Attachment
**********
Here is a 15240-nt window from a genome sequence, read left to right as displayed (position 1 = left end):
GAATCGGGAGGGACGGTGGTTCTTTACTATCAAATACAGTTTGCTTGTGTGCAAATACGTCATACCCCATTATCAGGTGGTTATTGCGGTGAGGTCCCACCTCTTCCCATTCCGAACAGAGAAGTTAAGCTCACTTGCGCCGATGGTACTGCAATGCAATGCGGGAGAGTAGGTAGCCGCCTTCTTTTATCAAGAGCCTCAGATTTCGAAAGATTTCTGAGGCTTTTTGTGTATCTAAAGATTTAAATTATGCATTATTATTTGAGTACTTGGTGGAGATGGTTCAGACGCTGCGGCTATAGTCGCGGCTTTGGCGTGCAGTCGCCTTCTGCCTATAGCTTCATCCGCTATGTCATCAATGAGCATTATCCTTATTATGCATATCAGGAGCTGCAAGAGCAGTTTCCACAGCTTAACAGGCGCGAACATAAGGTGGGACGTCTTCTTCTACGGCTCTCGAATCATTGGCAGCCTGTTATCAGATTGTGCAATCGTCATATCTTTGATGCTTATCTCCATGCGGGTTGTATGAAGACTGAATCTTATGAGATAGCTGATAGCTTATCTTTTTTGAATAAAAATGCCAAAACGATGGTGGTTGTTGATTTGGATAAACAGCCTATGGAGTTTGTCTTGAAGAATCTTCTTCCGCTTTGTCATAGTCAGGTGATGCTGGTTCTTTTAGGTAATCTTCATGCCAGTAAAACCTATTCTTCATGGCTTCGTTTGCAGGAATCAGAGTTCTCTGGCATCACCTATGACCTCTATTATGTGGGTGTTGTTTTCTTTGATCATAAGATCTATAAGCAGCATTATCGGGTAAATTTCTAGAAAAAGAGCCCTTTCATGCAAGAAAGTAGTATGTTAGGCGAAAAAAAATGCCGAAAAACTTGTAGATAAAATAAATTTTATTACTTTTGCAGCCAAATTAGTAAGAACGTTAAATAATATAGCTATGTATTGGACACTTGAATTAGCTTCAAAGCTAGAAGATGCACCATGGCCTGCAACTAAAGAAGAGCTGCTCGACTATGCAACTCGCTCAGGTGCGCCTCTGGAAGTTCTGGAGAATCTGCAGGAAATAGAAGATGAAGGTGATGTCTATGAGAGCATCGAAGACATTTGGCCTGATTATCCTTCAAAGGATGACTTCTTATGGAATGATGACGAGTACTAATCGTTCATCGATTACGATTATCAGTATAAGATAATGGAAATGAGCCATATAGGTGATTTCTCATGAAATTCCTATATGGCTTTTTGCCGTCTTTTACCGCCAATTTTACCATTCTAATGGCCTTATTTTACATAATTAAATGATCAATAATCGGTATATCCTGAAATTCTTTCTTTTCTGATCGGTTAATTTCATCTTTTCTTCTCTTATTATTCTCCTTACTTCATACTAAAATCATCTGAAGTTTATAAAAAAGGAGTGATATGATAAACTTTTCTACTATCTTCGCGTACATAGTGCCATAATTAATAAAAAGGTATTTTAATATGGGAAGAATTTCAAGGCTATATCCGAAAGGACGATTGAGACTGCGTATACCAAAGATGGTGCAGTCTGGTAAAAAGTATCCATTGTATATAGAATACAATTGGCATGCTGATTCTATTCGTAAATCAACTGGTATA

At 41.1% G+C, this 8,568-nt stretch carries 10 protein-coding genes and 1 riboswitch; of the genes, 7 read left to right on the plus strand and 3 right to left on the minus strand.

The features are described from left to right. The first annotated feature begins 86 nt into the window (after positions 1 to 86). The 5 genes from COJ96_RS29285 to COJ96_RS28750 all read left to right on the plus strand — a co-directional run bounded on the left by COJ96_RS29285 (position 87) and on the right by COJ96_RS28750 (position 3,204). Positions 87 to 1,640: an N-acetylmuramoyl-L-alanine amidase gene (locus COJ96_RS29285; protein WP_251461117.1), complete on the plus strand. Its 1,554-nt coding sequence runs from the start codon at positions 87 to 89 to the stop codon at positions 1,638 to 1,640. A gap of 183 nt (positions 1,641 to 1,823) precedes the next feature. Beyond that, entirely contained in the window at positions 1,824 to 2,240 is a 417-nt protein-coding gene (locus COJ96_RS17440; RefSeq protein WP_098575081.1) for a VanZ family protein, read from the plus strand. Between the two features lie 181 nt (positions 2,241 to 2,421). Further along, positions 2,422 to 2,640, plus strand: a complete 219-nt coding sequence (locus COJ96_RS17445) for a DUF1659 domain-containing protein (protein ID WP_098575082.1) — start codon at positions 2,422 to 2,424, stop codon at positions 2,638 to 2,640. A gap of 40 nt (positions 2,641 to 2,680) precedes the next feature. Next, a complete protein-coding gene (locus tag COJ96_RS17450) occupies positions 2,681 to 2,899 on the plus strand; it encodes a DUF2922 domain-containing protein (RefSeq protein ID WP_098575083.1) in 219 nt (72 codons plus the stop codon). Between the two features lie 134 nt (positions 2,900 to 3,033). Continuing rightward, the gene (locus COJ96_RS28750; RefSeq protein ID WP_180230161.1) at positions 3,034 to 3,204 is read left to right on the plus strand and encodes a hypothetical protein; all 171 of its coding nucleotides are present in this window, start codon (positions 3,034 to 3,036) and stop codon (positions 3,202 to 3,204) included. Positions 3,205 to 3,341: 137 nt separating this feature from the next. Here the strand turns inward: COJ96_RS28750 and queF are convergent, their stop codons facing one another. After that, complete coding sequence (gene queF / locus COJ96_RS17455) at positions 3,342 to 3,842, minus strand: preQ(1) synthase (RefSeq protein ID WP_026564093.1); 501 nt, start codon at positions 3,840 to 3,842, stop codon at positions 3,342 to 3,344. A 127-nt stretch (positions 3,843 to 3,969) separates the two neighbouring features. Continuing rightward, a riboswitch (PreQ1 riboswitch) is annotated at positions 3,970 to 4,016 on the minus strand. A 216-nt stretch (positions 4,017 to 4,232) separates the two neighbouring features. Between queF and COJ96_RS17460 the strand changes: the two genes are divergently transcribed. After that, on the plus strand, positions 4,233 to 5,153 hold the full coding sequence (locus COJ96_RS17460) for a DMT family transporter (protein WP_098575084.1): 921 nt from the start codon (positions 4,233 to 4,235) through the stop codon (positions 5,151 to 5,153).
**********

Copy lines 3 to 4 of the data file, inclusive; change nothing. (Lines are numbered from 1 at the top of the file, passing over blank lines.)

At 41.1% G+C, this 8,568-nt stretch carries 10 protein-coding genes and 1 riboswitch; of the genes, 7 read left to right on the plus strand and 3 right to left on the minus strand.

The features are described from left to right. The first annotated feature begins 86 nt into the window (after positions 1 to 86). The 5 genes from COJ96_RS29285 to COJ96_RS28750 all read left to right on the plus strand — a co-directional run bounded on the left by COJ96_RS29285 (position 87) and on the right by COJ96_RS28750 (position 3,204). Positions 87 to 1,640: an N-acetylmuramoyl-L-alanine amidase gene (locus COJ96_RS29285; protein WP_251461117.1), complete on the plus strand. Its 1,554-nt coding sequence runs from the start codon at positions 87 to 89 to the stop codon at positions 1,638 to 1,640. A gap of 183 nt (positions 1,641 to 1,823) precedes the next feature. Beyond that, entirely contained in the window at positions 1,824 to 2,240 is a 417-nt protein-coding gene (locus COJ96_RS17440; RefSeq protein WP_098575081.1) for a VanZ family protein, read from the plus strand. Between the two features lie 181 nt (positions 2,241 to 2,421). Further along, positions 2,422 to 2,640, plus strand: a complete 219-nt coding sequence (locus COJ96_RS17445) for a DUF1659 domain-containing protein (protein ID WP_098575082.1) — start codon at positions 2,422 to 2,424, stop codon at positions 2,638 to 2,640. A gap of 40 nt (positions 2,641 to 2,680) precedes the next feature. Next, a complete protein-coding gene (locus tag COJ96_RS17450) occupies positions 2,681 to 2,899 on the plus strand; it encodes a DUF2922 domain-containing protein (RefSeq protein ID WP_098575083.1) in 219 nt (72 codons plus the stop codon). Between the two features lie 134 nt (positions 2,900 to 3,033). Continuing rightward, the gene (locus COJ96_RS28750; RefSeq protein ID WP_180230161.1) at positions 3,034 to 3,204 is read left to right on the plus strand and encodes a hypothetical protein; all 171 of its coding nucleotides are present in this window, start codon (positions 3,034 to 3,036) and stop codon (positions 3,202 to 3,204) included. Positions 3,205 to 3,341: 137 nt separating this feature from the next. Here the strand turns inward: COJ96_RS28750 and queF are convergent, their stop codons facing one another. After that, complete coding sequence (gene queF / locus COJ96_RS17455) at positions 3,342 to 3,842, minus strand: preQ(1) synthase (RefSeq protein ID WP_026564093.1); 501 nt, start codon at positions 3,840 to 3,842, stop codon at positions 3,342 to 3,344. A 127-nt stretch (positions 3,843 to 3,969) separates the two neighbouring features. Continuing rightward, a riboswitch (PreQ1 riboswitch) is annotated at positions 3,970 to 4,016 on the minus strand. A 216-nt stretch (positions 4,017 to 4,232) separates the two neighbouring features. Between queF and COJ96_RS17460 the strand changes: the two genes are divergently transcribed. After that, on the plus strand, positions 4,233 to 5,153 hold the full coding sequence (locus COJ96_RS17460) for a DMT family transporter (protein WP_098575084.1): 921 nt from the start codon (positions 4,233 to 4,235) through the stop codon (positions 5,151 to 5,153).